And second, as to teacher and free speech versus professionalism, there is this interesting thing from Drudge about an IndianaAsst AG who tweeted (or something) that he would like to see the cops shoot the protesting teachers in Wisconson. He got fired....
http://www.chicagotribune.com/news/local/breaking/chibrknews-report-ind-official-urged-cops-to-shoot-protesters-20110223,0,4211346.story

Enough said?

Curious observer said...

Wouldn't the K-16 Math Council, Superintendent and Curriculum Director already be aware of this federal research on the ineffectiveness of Investigations? How old is this research? How many years of lowering test scores will it take for them to act? Didn't the math consultant say to replace Investigations last fall? Why the delay?

Anonymous said...

To Curious Observer:
Don't assume that the Math Curriculum Council has this research. Also, the math consultant did recommend replacing Investigations. There is a group of parents is encouraging the schools, the new Curriculum Director Beth Graham to do just that. That is the point of bringing (& paying for) an outside consultant! These citizens have asked for reports that are supposed to be generated, a time line, and yet they are getting nothing. Get involved! Ask at SC meetings when Investigations is getting replaced? And with what? And why the secrecy? When teachers are going to be trained in higher math than they teach (another Dr. Chen recommendation) Will the new math curriculum be in place by Sept 2011? Maybe you will get some answers.

Catherine A. Sanderson said...

Just FYI to all - I sent a copy of the report Caren references to Beth Graham last August, and to Rick Hood and to Irv Rhodes. I do not know if other members of the math curriculum council received it from Beth, but she certainly has it.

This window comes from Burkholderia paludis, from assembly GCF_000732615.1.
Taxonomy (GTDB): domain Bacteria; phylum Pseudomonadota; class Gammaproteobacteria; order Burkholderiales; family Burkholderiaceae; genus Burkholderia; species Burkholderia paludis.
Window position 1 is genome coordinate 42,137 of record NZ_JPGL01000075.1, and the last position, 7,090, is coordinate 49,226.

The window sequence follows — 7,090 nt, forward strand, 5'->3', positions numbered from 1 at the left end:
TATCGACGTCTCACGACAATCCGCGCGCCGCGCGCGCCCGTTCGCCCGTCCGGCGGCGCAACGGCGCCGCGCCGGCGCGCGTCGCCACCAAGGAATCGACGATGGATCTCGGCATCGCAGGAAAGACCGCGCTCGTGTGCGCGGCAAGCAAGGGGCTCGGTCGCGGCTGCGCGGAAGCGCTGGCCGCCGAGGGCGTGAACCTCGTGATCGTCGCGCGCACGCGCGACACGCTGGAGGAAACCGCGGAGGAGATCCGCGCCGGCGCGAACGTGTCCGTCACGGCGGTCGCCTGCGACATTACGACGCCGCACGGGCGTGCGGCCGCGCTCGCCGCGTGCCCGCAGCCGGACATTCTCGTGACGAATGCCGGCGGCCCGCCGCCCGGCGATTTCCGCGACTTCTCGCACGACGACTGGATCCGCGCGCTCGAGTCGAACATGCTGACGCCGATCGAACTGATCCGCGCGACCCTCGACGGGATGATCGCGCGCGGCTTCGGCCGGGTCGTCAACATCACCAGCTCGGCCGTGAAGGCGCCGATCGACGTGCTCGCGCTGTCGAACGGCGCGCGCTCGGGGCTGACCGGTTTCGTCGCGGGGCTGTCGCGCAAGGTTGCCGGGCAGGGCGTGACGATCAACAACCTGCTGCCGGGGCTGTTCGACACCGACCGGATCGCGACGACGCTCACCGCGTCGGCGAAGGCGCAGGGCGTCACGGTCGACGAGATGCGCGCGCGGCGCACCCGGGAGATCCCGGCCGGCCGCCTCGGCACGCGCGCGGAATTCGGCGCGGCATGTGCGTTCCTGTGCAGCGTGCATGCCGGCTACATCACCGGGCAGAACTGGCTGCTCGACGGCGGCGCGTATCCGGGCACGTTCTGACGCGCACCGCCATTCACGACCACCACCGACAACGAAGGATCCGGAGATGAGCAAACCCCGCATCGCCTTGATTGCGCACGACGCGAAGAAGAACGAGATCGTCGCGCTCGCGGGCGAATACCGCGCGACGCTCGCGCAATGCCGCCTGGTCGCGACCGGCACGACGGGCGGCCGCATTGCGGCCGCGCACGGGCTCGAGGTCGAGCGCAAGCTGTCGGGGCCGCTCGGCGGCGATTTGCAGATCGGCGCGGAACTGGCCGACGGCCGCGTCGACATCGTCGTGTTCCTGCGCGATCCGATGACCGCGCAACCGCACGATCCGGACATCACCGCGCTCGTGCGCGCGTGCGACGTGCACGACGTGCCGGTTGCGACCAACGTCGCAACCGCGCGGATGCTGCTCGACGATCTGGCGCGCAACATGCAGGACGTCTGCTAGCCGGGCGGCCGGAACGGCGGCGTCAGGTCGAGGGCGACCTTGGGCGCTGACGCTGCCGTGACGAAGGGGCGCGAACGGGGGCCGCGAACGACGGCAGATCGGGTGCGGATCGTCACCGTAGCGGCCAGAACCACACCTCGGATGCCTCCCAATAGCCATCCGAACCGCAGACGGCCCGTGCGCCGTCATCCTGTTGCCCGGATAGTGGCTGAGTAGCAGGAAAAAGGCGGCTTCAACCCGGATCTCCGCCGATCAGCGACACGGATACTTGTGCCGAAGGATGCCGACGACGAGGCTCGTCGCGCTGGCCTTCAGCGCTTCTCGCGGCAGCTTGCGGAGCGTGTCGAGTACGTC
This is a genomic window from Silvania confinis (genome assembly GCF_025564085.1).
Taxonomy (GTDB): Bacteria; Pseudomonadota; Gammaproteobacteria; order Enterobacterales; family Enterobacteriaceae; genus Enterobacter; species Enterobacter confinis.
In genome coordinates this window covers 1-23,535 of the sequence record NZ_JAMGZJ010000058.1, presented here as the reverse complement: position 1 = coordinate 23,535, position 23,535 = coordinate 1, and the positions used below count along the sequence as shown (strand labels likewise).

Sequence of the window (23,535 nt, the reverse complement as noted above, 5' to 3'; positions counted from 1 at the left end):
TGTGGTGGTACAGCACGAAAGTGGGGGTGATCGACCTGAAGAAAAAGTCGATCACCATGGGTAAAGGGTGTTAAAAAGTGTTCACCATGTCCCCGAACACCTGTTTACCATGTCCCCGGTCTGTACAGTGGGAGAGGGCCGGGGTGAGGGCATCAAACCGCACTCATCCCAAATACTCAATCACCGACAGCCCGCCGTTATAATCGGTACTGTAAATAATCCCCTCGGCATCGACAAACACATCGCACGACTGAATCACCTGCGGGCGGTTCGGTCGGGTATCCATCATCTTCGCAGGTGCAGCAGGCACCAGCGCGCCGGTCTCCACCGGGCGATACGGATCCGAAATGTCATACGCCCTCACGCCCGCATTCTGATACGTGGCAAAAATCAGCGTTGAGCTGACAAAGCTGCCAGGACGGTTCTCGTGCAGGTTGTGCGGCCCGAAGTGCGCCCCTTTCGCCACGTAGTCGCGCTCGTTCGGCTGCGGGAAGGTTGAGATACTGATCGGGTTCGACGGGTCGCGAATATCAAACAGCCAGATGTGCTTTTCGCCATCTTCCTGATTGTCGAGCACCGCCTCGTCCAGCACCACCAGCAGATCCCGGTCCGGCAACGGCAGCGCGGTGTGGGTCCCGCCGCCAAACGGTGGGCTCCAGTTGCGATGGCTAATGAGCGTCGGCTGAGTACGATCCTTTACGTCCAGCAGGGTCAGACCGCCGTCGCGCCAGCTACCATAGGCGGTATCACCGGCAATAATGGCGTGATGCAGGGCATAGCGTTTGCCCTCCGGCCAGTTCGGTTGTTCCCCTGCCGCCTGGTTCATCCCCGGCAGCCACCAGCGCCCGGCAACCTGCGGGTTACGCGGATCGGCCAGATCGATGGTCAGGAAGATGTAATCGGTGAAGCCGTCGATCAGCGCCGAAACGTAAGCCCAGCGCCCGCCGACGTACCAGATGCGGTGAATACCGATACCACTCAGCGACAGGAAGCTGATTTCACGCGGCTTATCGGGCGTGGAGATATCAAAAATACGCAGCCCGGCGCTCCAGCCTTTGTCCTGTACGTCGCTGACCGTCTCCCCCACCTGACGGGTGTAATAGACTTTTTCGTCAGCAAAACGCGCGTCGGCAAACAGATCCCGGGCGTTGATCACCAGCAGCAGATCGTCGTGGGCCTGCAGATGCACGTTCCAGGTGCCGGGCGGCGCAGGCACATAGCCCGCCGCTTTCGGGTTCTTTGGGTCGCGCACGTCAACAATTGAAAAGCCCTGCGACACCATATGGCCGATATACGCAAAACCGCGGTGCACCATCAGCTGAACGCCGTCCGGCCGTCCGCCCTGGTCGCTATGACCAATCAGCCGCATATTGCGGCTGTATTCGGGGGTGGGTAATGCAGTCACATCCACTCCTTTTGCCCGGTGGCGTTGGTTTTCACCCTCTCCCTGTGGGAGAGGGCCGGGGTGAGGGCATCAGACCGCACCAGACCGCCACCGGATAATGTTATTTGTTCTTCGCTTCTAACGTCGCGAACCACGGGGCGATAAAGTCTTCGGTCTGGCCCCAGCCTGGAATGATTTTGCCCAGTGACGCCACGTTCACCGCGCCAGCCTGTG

The math consultant sent a report to Beth and Maria Geryk in October recommending that Investigations be replaced (among other changes to elementary math). I have no idea when or if this or other recommendations will be made by the superintendent regarding elementary math.

nina said...

Thanks for these important and interesting reports. I do want to comment that the research on the LETRS reading curriculum should not be construed to mean that all professional development in reading intervention is pointless (or at least statistically insignificant). The research only showed that professional development in LETRS wasn't useful.

There are many, many reading intervention programs, most of which require significant training to execute them properly. Right now in the schools teachers are learning one from Columbia Teachers College. Since interventions are legally mandated, we have to use SOME program. Hopefully this is a good one -- according to research.

Ed said...

Following that point -- it has got to be mentioned that some professional development is better than others. And I am not saying I know, but is there some way to evaluate professional development BEFORE paying for it?

6th grade move? said...

Hello- just wondering, did the discussion about moving 6th grade to middle school go anywhere? Thanks!

Anonymous said...

6th grade move: why not contact the school committee members who will continue to sit on that committee and ask them about their progress? Are we all starting to realize how little information we will be getting once Catherine ends her term?

Catherine A. Sanderson said...

Two responses:

1. I agree that professional development can be important. But I think WHAT type of professional development matters. Dr. Chen recommended content-based professional development in math for elementary and middle school math teachers, but I haven't heard any plans for this type of professional development to be offered. Similarly, I haven't heard of any professional development that we plan to offer that has been shown in research to be effective, and the studies I've posted in fact point out that some professional development is INEFFECTIVE (meaning it is a waste of money and time). I believe that we need to use things that work - not things that we think/hope/wish would work, but things that actually work.